Therefore, if we were to strictly follow the logic of Bell and his followers, then the correct bounds on the CHSH correlator are in fact not -2 and +2, but -0 and +0:

- 0 < E(a, b) + E(a, b' ) + E(a', b) - E(a', b' ) < + 0 .

Needless to say, the bounds of -0 and +0 are frequently "violated" by all kinds of physics, classical or quantum! We are inundated with non-localities and non-realities!

***

- Joy Christian
- Research Physicist
**Posts:**1975**Joined:**Wed Feb 05, 2014 4:49 am**Location:**Oxford, United Kingdom

Joy Christian wrote:***

...

Therefore, if we were to strictly follow the logic of Bell and his followers, then the correct bounds on the CHSH correlator are in fact not -2 and +2, but -0 and +0:

- 0 < E(a, b) + E(a, b' ) + E(a', b) - E(a', b' ) < + 0 .

Needless to say, the bounds of -0 and +0 are frequently "violated" by all kinds of physics, classical or quantum! We are inundated with non-localities and non-realities!

***

That is a good one. That is new! Wow, let then try to wiggle out of that one.

- FrediFizzx
- Independent Physics Researcher
**Posts:**1559**Joined:**Tue Mar 19, 2013 7:12 pm**Location:**N. California, USA

FrediFizzx wrote:That is a good one. That is new! Wow, let them try to wiggle out of that one.

Yeah, it would be interesting to see how they try to wiggle out of it. To ensure everyone that I am not joking, let me recall that the average E of events is defined as

***

- Joy Christian
- Research Physicist
**Posts:**1975**Joined:**Wed Feb 05, 2014 4:49 am**Location:**Oxford, United Kingdom

***

Oops... I made a mistake in the definition of E. There should be no factor before the sum. It is already included in the probabilities. The correct definition is:

***

Oops... I made a mistake in the definition of E. There should be no factor before the sum. It is already included in the probabilities. The correct definition is:

***

- Joy Christian
- Research Physicist
**Posts:**1975**Joined:**Wed Feb 05, 2014 4:49 am**Location:**Oxford, United Kingdom

Now Gill is claiming that A(a)B(b) and A(a)B(b') are not events. Here comes more obfuscation. Wiggle, wiggle, wiggle.

- FrediFizzx
- Independent Physics Researcher
**Posts:**1559**Joined:**Tue Mar 19, 2013 7:12 pm**Location:**N. California, USA

FrediFizzx wrote:Now Gill is claiming that A(a)B(b) and A(a)B(b') are not events. Here comes more obfuscation. Wiggle, wiggle, wiggle.

A part of my answer to him may be worth repeating here:

Joy Christian wrote:

The quantity A(a)*[B(b) + B(b’)] — which is a function of possible measurement events which could be observed by Alice and Bob — cannot possibly exist in any possible physical world, just as one cannot be in New York and Miami at exactly the same time. In other words, the probability of A(a)*[B(b) + B(b’)] ever occurring in any possible physical world is exactly zero. Now the proof of Bell’s theorem relies on the average or expectation value of the quantity A(a)*[B(b) + B(b’)]. But an average or expectation value of A(a)*[B(b) + B(b’)] very much depends on the probability of it ever occurring in at least some possible world; which, as noted, is exactly zero. Therefore the average or expectation value of the quantity A(a)*[B(b) + B(b’)] is also exactly zero. Thus Bell’s logic necessitates that the CHSH correlator must lie between -0 and +0. There is no way out of this conclusion.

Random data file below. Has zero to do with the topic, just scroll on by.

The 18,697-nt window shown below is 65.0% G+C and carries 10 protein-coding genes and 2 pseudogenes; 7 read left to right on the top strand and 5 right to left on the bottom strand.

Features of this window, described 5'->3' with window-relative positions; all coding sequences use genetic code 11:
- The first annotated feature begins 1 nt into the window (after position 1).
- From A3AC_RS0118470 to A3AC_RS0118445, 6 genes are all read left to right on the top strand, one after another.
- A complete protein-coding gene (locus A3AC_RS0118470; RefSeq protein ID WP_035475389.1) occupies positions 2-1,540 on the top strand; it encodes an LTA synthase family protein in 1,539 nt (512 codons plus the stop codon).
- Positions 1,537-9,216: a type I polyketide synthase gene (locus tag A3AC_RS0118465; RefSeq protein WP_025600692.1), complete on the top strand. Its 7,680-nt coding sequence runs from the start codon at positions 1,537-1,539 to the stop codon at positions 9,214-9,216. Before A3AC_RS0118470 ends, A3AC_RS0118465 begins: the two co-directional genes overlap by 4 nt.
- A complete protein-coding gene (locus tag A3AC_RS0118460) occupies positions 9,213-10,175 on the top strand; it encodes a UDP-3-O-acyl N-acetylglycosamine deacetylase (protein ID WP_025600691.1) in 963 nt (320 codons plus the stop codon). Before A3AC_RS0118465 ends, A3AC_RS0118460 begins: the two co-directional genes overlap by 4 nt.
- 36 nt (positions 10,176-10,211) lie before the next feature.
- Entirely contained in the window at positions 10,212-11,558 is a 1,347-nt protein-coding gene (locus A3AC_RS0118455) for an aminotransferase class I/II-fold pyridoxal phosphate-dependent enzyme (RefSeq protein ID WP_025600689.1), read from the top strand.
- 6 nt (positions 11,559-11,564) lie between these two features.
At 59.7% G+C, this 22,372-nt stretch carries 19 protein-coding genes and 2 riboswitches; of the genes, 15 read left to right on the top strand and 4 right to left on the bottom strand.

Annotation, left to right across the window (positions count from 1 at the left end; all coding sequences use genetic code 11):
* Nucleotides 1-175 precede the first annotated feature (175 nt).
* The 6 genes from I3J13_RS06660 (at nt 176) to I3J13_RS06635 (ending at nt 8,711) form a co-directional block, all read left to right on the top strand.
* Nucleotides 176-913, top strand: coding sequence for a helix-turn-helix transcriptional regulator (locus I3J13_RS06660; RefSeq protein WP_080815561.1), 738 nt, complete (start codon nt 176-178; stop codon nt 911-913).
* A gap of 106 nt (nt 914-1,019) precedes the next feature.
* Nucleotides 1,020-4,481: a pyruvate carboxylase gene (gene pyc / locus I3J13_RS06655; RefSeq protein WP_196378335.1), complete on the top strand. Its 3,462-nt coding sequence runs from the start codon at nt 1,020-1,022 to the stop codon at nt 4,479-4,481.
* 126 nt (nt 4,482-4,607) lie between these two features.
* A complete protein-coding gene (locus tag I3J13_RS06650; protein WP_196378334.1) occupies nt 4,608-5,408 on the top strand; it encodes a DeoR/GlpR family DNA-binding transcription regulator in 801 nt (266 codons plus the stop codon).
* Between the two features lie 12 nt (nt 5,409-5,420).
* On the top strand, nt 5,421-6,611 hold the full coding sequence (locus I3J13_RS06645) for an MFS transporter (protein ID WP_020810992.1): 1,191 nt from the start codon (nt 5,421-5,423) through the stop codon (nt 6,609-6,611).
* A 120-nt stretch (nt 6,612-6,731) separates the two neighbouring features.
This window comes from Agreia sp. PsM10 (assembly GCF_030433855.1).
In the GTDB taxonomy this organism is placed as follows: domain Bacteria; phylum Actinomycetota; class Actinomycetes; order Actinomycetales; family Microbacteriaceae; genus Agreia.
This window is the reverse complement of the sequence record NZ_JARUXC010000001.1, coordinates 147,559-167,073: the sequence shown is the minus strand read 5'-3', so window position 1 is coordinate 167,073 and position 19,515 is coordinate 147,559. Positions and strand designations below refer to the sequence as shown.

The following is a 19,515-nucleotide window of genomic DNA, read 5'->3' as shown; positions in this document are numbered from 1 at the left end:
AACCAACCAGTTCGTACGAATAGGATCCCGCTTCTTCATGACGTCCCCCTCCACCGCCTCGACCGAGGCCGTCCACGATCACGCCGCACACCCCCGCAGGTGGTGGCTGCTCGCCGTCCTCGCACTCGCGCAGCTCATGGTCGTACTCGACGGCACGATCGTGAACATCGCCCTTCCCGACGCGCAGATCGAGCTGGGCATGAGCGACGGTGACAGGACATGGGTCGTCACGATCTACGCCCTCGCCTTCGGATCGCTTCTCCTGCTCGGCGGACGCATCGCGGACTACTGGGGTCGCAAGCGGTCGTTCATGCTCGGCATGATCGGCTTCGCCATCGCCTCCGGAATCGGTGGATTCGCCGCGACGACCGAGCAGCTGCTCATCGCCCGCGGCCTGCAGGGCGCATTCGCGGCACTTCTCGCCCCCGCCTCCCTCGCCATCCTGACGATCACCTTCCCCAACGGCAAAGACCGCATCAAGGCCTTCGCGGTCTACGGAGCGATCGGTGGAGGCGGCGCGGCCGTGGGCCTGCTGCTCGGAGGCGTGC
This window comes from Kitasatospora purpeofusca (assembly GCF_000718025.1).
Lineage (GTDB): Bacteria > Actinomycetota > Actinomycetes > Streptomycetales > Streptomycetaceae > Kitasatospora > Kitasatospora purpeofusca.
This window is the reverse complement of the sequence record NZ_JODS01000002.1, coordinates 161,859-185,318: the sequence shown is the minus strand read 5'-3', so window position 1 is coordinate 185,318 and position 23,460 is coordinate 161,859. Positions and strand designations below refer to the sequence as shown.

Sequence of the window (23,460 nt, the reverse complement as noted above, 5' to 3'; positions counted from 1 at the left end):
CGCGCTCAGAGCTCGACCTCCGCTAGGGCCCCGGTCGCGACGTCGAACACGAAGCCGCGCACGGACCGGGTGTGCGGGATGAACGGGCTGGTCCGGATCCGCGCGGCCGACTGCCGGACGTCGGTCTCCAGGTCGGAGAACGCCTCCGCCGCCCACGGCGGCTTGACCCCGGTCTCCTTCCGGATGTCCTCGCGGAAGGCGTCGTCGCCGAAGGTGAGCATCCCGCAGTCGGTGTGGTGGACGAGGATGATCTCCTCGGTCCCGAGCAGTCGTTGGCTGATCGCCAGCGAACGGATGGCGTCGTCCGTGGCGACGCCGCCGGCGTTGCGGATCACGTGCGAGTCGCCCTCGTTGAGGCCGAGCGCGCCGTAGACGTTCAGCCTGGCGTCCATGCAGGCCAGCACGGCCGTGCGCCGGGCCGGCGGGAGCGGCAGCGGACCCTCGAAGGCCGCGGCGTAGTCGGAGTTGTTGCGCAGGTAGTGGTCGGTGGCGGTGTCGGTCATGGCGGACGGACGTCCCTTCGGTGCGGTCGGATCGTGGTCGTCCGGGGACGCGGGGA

***

- Joy Christian
- Research Physicist
**Posts:**1975**Joined:**Wed Feb 05, 2014 4:49 am**Location:**Oxford, United Kingdom

Joy Christian wrote:FrediFizzx wrote:Now Gill is claiming that A(a)B(b) and A(a)B(b') are not events. Here comes more obfuscation. Wiggle, wiggle, wiggle.

A part of my answer to him may be worth repeating here:Joy Christian wrote:

The quantity A(a)*[B(b) + B(b’)] — which is a function of possible measurement events which could be observed by Alice and Bob — cannot possibly exist in any possible physical world, just as one cannot be in New York and Miami at exactly the same time. In other words, the probability of A(a)*[B(b) + B(b’)] ever occurring in any possible physical world is exactly zero. Now the proof of Bell’s theorem relies on the average or expectation value of the quantity A(a)*[B(b) + B(b’)]. But an average or expectation value of A(a)*[B(b) + B(b’)] very much depends on the probability of it ever occurring in at least some possible world; which, as noted, is exactly zero. Therefore the average or expectation value of the quantity A(a)*[B(b) + B(b’)] is also exactly zero. Thus Bell’s logic necessitates that the CHSH correlator must lie between -0 and +0. There is no way out of this conclusion.

***

Of course Heine (HR) is totally ignoring your result that CHSH is useless in evaluating a LHV model. All the experiments ever do is validate that the predictions of QM are correct. Absolutely nothing to do with local-realism.

.

- FrediFizzx
- Independent Physics Researcher
**Posts:**1559**Joined:**Tue Mar 19, 2013 7:12 pm**Location:**N. California, USA

Joy Christion on RW wrote:The point I am making is very simple to understand. What is the probability of a single dice landing on both 3 and 6 at the same time? If you know the answer to this question, then you also know the answer to my question: What is the probability of A(a)*[B(b)+B(b’)] occurring in any possible physical world? The answer is the same for both questions.